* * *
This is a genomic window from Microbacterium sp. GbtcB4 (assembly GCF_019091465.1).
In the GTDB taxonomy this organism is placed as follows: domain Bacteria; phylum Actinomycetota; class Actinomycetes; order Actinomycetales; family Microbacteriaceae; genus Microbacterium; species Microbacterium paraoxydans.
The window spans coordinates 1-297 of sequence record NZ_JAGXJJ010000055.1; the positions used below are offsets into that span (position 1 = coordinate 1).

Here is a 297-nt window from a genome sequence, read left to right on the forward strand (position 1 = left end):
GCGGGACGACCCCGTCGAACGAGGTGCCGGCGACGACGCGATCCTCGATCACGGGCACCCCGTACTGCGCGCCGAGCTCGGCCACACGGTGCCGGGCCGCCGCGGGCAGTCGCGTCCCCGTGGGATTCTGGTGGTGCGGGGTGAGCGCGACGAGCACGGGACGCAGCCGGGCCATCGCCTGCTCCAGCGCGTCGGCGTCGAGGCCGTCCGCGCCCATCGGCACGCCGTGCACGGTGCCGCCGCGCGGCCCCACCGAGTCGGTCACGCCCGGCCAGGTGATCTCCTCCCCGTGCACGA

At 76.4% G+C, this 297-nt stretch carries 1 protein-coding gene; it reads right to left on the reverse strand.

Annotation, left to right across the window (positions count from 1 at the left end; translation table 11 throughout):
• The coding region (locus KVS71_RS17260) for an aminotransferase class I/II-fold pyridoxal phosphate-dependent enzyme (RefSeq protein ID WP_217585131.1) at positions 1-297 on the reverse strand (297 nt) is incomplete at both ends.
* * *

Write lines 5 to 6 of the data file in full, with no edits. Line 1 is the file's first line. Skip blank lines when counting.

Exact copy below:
GCGGGACGACCCCGTCGAACGAGGTGCCGGCGACGACGCGATCCTCGATCACGGGCACCCCGTACTGCGCGCCGAGCTCGGCCACACGGTGCCGGGCCGCCGCGGGCAGTCGCGTCCCCGTGGGATTCTGGTGGTGCGGGGTGAGCGCGACGAGCACGGGACGCAGCCGGGCCATCGCCTGCTCCAGCGCGTCGGCGTCGAGGCCGTCCGCGCCCATCGGCACGCCGTGCACGGTGCCGCCGCGCGGCCCCACCGAGTCGGTCACGCCCGGCCAGGTGATCTCCTCCCCGTGCACGA

At 76.4% G+C, this 297-nt stretch carries 1 protein-coding gene; it reads right to left on the reverse strand.